I was driving in a neighboring town last week, and I noticed a sign on an office building:

Metropolis Primary Care and Counseling: Your Medical and Psychological Resource*

I chuckled to myself. Brilliant! Of course, why not put it right out there. Possibly 75% of my job as an M.D. is psych. I don’t know if this Metropolis practice is one doctor, or a group that provides both services, but it makes total sense to me either way.

At the root of so many primary care office visits are depression, anxiety, insomnia, stress, addiction… Of course we internists do a lot of basic prescribing, counseling, and referrals around these bread-and-butter psychiatric issues.

But, I feel like I need to wear a therapist hat even when dealing with “pure” medical issues.

Let’s take heart disease, the number one cause of death in the US and the world. Per the CDC, 50% of Americans have at least one major risk factor: smoking, high blood pressure, high LDL cholesterol. For most patients, these major risk factors can be improved or even cured without using medications at all. The other risk factors: diabetes, obesity, inactivity, excessive alcohol intake- same thing.


Lifestyle changes.

We can safely and accurately tell most of our patients with one, two, three, or more of these diagnoses that they can reduce or reverse their heart disease risk by simply quitting the smoking, cutting down on the drinking, eating a heart-healthy diet, exercising, and losing weight.

It sounds so easy. Just tell people what will likely happen to them if they don’t change their ways, and they’ll change! All they need is information, data, facts, and the the right meds, resources, followup.

Yeah, right. We all have the patients who still smoke/ eat fast food three times a day/ don’t move at all, and don’t take their Statin/ antihypertensive/ insulin despite their stroke/ MI/ grafted arteries.

It can be depressing. And though I know change is hard, I believe we docs can help make it happen.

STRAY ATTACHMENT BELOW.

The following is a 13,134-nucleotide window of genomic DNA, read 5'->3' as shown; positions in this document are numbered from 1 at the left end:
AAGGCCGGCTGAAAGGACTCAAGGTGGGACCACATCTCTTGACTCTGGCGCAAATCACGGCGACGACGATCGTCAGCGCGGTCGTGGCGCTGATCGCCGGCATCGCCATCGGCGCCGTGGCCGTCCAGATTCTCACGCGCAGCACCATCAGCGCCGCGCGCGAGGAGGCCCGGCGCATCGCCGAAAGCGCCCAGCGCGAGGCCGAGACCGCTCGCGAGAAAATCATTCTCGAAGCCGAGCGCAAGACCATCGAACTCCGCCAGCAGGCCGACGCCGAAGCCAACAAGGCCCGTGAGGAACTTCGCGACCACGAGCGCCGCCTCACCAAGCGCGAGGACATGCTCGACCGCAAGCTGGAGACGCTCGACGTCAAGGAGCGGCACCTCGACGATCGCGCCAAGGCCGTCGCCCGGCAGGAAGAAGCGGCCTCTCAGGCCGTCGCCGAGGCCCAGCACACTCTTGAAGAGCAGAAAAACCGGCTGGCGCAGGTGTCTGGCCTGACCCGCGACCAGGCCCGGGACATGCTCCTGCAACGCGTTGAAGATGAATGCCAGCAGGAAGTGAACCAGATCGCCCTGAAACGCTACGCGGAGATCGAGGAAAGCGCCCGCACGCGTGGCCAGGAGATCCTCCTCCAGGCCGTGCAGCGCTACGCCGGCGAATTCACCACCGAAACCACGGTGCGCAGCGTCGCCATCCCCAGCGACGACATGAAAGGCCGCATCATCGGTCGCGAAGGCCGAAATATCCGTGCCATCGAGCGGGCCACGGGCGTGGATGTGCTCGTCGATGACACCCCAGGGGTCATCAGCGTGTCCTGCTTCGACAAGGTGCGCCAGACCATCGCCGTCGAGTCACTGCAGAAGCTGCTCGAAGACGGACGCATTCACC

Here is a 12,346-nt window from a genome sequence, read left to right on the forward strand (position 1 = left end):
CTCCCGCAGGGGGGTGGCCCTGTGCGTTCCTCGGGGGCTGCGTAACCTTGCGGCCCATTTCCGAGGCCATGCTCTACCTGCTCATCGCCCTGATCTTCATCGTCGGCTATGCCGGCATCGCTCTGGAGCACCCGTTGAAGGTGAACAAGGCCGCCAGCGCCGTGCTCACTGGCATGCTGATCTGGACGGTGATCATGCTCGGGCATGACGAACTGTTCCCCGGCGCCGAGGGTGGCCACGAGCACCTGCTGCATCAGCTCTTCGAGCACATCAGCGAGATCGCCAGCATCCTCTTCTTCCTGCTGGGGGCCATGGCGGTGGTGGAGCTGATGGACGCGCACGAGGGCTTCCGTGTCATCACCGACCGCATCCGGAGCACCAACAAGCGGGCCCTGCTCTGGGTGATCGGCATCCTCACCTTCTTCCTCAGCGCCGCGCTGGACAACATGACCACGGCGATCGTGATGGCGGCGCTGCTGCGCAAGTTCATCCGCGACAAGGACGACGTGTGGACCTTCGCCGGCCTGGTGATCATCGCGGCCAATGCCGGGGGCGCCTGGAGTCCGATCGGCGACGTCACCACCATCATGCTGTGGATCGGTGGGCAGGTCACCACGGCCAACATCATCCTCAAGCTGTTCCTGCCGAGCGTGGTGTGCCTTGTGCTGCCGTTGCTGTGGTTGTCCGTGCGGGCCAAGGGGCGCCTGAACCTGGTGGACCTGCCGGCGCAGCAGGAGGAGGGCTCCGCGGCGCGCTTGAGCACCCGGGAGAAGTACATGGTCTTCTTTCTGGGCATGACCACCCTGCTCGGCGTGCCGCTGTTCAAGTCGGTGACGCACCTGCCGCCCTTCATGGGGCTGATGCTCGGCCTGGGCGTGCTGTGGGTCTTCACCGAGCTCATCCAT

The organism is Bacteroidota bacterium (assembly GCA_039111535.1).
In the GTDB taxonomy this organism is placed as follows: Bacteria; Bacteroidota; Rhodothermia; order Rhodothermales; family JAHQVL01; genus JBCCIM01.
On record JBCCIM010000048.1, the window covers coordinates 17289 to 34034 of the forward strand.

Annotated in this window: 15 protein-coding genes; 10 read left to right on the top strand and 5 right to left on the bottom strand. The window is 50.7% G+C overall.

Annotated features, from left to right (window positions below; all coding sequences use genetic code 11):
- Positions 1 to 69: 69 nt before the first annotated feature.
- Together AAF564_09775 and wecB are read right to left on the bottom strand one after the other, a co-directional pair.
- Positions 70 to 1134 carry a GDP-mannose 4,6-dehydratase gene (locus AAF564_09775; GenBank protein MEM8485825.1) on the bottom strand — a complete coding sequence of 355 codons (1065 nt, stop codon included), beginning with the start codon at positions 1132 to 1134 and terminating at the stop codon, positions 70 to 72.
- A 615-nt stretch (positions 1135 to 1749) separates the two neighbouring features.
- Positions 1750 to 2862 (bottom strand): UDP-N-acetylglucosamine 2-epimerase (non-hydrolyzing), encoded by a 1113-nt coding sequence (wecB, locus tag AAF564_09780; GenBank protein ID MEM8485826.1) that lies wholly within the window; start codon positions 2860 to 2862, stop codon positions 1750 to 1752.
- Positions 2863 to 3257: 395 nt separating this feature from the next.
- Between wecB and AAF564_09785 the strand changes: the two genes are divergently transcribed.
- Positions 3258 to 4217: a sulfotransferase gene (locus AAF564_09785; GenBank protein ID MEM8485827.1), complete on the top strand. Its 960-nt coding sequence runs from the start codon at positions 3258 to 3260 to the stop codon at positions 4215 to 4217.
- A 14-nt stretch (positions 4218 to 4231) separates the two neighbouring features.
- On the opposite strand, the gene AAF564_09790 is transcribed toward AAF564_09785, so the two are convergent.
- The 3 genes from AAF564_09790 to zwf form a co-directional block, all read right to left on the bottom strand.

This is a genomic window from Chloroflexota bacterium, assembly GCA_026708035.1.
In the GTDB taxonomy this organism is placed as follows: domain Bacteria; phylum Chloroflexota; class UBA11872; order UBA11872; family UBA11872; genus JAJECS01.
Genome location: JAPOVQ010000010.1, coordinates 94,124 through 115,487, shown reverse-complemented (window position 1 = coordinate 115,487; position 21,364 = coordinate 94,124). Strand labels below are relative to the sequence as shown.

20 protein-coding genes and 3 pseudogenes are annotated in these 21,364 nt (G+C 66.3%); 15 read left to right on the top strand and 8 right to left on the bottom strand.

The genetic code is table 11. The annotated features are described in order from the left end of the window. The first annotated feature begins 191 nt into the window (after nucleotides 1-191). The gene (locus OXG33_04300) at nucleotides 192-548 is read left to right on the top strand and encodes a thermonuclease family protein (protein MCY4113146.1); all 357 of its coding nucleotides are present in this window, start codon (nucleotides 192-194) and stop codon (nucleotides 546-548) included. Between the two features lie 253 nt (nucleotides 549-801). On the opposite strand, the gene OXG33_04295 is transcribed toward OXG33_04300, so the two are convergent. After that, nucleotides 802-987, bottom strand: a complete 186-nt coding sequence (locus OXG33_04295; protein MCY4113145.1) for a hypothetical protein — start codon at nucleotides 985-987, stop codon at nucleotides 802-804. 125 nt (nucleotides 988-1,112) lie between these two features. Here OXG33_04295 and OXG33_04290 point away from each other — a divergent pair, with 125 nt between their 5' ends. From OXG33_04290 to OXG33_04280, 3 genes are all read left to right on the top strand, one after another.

Yes, some of it is in providing drugs and data. We can prescribe medications to help people quit smoking or drinking or binge-eating (they’re called antidepressants), and lower the cholesterol, blood pressure and blood sugars. We can offer referrals to various resources: psychiatry, therapy, nutrition, preventive cardiology. We can talk diets. Me, personally, I LOVE talking diets. I believe in the low-carb high-fiber plant-based diet. I know this diet, I live this diet, I lost fifty pounds on this diet. I can write it out for people, show them the apps I use to help me maintain, offer  followup appointments for weigh-ins, give suggestions for staying motivated…

But, to really delve into where a patient is at, to understand and connect with the patient, in order to help them take the next baby step towards a positive health goal… that is really hard.

I think we internists can absolutely help people make significant behavior changes. I think it takes a lot of skill, time, long-term followup, and belief in the process. Kind of like good psychotherapy.

I am most definitely NOT a therapist, and in my four years of residency and three years of fellowship, I never expected that this would be the bulk of what I do. I remember that in training, we had some instruction in effecting lifestyle changes; I even remember a module on motivational interviewing.

But I feel like I need a lot more… like a PhD in counseling psychology.

I have patients who have made amazing life changes. A few give me some of the credit, and this is SO professionally satisfying.

And, this is one reason why we docs need more time talking with patients, and less time typing everything into the computer or struggling with horribly designed lab ordering and billing software. But, that’s a whole other post…


*Not the real name of course.